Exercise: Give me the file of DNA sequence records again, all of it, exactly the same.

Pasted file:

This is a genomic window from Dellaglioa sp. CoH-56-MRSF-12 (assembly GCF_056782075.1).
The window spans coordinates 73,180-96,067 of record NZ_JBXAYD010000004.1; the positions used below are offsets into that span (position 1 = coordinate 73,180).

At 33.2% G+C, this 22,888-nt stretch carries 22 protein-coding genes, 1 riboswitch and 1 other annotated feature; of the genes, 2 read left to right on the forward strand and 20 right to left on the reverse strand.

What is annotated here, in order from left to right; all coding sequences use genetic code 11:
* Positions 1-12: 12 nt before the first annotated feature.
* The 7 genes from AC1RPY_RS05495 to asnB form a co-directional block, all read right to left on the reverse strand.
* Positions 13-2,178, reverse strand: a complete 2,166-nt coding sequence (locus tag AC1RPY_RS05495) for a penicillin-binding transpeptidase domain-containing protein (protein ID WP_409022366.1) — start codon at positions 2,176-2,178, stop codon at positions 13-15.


This is a genomic window from Dellaglioa sp. CoH-56-MRSF-12 (assembly GCF_056782075.1).
The window spans coordinates 73,180-96,067 of record NZ_JBXAYD010000004.1; the positions used below are offsets into that span (position 1 = coordinate 73,180).

At 33.2% G+C, this 22,888-nt stretch carries 22 protein-coding genes, 1 riboswitch and 1 other annotated feature; of the genes, 2 read left to right on the forward strand and 20 right to left on the reverse strand.

What is annotated here, in order from left to right; all coding sequences use genetic code 11:
* Positions 1-12: 12 nt before the first annotated feature.
* The 7 genes from AC1RPY_RS05495 to asnB form a co-directional block, all read right to left on the reverse strand.
* Positions 13-2,178, reverse strand: a complete 2,166-nt coding sequence (locus tag AC1RPY_RS05495) for a penicillin-binding transpeptidase domain-containing protein (protein ID WP_409022366.1) — start codon at positions 2,176-2,178, stop codon at positions 13-15.